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Khrushchev Invites President Kennedy to Moscow in 1964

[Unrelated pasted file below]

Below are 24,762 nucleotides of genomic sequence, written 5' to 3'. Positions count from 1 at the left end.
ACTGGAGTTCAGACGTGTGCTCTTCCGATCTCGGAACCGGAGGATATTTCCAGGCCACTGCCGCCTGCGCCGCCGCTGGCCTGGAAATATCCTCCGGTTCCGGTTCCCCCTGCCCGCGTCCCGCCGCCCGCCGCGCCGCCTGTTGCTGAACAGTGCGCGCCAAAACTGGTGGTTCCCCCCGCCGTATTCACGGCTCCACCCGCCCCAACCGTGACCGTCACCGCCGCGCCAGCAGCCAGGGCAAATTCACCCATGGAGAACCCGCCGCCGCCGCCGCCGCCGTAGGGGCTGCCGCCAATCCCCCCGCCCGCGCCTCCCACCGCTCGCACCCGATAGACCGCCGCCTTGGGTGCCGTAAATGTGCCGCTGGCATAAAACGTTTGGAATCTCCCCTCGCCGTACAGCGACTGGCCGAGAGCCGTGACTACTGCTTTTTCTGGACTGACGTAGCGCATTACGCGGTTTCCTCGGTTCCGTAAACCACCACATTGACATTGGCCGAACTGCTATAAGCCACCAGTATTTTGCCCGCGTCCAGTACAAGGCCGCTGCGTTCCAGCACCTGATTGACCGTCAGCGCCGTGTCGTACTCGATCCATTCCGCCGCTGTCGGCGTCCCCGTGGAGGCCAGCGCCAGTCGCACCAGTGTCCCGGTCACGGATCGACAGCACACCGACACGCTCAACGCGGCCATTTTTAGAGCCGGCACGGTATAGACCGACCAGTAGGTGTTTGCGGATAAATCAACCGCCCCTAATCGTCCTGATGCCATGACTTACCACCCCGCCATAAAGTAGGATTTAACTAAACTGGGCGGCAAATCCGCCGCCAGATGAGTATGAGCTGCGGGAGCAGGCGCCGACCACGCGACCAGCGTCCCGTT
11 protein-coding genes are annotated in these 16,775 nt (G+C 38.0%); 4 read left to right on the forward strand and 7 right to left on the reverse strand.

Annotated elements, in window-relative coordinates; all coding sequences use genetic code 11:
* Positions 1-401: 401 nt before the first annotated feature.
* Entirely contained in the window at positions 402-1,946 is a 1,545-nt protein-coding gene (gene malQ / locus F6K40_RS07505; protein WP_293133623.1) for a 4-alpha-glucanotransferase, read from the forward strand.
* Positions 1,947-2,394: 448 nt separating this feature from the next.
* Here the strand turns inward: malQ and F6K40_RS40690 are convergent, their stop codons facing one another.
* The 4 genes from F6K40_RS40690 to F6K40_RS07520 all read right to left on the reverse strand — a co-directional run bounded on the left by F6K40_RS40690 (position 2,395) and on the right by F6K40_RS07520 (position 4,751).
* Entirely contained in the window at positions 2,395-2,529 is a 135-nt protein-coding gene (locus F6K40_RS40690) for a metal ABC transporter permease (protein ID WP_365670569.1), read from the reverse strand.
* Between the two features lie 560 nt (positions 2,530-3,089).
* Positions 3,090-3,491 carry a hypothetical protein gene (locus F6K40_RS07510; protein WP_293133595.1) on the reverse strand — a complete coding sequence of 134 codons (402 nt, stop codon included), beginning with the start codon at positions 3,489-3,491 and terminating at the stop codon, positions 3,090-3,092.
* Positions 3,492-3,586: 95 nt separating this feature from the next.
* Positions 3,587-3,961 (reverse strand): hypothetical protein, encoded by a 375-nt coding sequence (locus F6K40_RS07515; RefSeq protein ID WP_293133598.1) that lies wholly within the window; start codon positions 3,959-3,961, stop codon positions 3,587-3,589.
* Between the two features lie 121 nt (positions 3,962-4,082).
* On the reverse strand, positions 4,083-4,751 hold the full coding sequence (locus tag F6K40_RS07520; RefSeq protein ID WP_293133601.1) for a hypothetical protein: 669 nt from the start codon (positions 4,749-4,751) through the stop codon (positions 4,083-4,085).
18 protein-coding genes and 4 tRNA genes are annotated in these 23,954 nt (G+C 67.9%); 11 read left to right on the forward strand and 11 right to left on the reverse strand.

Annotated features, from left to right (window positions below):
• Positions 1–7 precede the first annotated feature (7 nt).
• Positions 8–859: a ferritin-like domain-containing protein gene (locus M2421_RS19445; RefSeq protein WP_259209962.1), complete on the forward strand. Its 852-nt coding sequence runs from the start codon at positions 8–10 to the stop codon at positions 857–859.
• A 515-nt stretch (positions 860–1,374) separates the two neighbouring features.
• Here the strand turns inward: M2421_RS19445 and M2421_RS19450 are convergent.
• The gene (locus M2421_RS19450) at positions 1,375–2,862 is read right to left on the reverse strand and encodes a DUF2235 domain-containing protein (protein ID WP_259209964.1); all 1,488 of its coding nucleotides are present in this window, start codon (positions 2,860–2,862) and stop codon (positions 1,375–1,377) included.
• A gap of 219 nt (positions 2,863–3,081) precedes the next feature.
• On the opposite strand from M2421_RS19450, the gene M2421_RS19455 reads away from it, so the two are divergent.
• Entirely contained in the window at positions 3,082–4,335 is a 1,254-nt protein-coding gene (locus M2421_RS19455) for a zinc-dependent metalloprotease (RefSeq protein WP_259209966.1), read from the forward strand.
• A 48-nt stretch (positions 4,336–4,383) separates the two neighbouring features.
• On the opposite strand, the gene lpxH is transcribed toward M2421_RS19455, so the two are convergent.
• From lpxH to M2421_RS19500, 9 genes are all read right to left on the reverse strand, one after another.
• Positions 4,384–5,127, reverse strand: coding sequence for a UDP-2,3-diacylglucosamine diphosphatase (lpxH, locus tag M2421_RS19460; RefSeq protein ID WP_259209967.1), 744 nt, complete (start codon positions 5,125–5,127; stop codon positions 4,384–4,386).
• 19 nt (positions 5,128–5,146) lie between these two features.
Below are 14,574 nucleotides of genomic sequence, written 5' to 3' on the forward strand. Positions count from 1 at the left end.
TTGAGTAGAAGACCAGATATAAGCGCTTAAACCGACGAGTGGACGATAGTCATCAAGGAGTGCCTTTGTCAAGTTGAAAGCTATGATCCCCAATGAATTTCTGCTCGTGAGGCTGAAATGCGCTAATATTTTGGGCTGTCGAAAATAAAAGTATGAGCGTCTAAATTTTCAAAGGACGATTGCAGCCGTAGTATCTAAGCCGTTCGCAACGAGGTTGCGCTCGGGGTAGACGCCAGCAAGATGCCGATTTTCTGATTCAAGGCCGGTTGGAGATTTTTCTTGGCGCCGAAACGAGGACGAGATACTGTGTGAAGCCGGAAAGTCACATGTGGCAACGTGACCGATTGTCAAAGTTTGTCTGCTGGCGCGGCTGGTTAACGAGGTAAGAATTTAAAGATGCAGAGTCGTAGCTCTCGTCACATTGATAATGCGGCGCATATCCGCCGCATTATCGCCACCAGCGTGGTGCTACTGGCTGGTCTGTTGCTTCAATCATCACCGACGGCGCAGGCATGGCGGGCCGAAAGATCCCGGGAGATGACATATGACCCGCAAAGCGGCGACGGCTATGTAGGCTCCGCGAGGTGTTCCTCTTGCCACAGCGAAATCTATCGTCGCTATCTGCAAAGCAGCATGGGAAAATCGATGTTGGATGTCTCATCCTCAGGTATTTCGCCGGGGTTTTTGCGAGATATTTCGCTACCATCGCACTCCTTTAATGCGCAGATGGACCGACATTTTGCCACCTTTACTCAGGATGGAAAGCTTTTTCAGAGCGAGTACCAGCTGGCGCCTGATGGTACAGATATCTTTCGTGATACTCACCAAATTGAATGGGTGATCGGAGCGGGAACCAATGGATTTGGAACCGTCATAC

Sept. 19, 1963 - The Soviet Union invited President Kennedy (pictured with Nikita Khrushchev in June 1961) and 16 other heads of government today to join Premier Khrushchev in Moscow in 1964 to negotiate a treaty for “general and complete disarmament.” The invitation was conveyed by Andrei A. Gromyko, the Soviet Foreign Minister, in a statement to the U.N. General Assembly. He urged that other steps toward disarmament follow the signing of the treaty that prohibits all nuclear tests except those underground. Mr. Gromyko spoke of the World War II alliance between the Soviet Union, the U.S., and Britain when he emphasized the importance of the test ban treaty. President Kennedy will address the Assembly tomorrow morning. Adlai E. Stevenson, the chief U.S. representative at the U.N., said Mr. Gromyko’s speech was “encouraging.” “As usual,” Mr. Stevenson added, “Mr. Gromyko claimed all virtues for the Soviet Union and assigned all mistakes to the West. But he vigorously applauded the test-ban treaty, which, just a year ago, the Soviet Union vigorously rejected.”

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